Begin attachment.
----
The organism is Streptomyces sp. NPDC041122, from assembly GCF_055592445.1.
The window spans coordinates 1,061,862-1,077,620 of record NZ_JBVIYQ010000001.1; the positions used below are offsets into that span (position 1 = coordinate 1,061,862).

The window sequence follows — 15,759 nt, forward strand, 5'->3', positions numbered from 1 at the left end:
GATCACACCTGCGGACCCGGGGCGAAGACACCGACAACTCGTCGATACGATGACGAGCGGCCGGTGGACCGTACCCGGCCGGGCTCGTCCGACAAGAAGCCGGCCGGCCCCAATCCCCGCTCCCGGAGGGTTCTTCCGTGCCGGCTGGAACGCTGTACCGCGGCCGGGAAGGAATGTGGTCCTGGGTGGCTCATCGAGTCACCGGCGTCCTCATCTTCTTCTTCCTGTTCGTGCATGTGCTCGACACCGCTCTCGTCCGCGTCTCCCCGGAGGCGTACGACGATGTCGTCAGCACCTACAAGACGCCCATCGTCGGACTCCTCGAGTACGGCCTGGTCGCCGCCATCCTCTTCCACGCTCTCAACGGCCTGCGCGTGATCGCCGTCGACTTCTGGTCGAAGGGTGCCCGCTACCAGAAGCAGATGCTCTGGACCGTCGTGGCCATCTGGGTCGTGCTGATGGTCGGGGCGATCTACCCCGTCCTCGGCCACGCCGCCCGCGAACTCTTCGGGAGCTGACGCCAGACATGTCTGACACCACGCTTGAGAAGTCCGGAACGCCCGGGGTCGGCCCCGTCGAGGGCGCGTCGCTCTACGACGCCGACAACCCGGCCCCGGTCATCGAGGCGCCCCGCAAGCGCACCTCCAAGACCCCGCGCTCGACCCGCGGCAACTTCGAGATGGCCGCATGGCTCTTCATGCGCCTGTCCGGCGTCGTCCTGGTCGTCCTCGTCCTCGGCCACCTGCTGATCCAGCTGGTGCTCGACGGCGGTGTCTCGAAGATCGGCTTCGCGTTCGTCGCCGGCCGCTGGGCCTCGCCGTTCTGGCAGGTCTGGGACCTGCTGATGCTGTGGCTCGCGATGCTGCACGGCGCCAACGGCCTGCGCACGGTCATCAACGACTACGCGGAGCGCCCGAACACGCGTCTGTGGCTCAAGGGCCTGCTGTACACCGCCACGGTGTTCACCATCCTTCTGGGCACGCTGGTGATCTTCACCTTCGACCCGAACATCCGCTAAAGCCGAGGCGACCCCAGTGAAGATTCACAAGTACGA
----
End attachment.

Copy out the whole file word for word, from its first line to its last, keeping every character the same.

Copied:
The organism is Streptomyces sp. NPDC041122, from assembly GCF_055592445.1.
The window spans coordinates 1,061,862-1,077,620 of record NZ_JBVIYQ010000001.1; the positions used below are offsets into that span (position 1 = coordinate 1,061,862).

The window sequence follows — 15,759 nt, forward strand, 5'->3', positions numbered from 1 at the left end:
GATCACACCTGCGGACCCGGGGCGAAGACACCGACAACTCGTCGATACGATGACGAGCGGCCGGTGGACCGTACCCGGCCGGGCTCGTCCGACAAGAAGCCGGCCGGCCCCAATCCCCGCTCCCGGAGGGTTCTTCCGTGCCGGCTGGAACGCTGTACCGCGGCCGGGAAGGAATGTGGTCCTGGGTGGCTCATCGAGTCACCGGCGTCCTCATCTTCTTCTTCCTGTTCGTGCATGTGCTCGACACCGCTCTCGTCCGCGTCTCCCCGGAGGCGTACGACGATGTCGTCAGCACCTACAAGACGCCCATCGTCGGACTCCTCGAGTACGGCCTGGTCGCCGCCATCCTCTTCCACGCTCTCAACGGCCTGCGCGTGATCGCCGTCGACTTCTGGTCGAAGGGTGCCCGCTACCAGAAGCAGATGCTCTGGACCGTCGTGGCCATCTGGGTCGTGCTGATGGTCGGGGCGATCTACCCCGTCCTCGGCCACGCCGCCCGCGAACTCTTCGGGAGCTGACGCCAGACATGTCTGACACCACGCTTGAGAAGTCCGGAACGCCCGGGGTCGGCCCCGTCGAGGGCGCGTCGCTCTACGACGCCGACAACCCGGCCCCGGTCATCGAGGCGCCCCGCAAGCGCACCTCCAAGACCCCGCGCTCGACCCGCGGCAACTTCGAGATGGCCGCATGGCTCTTCATGCGCCTGTCCGGCGTCGTCCTGGTCGTCCTCGTCCTCGGCCACCTGCTGATCCAGCTGGTGCTCGACGGCGGTGTCTCGAAGATCGGCTTCGCGTTCGTCGCCGGCCGCTGGGCCTCGCCGTTCTGGCAGGTCTGGGACCTGCTGATGCTGTGGCTCGCGATGCTGCACGGCGCCAACGGCCTGCGCACGGTCATCAACGACTACGCGGAGCGCCCGAACACGCGTCTGTGGCTCAAGGGCCTGCTGTACACCGCCACGGTGTTCACCATCCTTCTGGGCACGCTGGTGATCTTCACCTTCGACCCGAACATCCGCTAAAGCCGAGGCGACCCCAGTGAAGATTCACAAGTACGA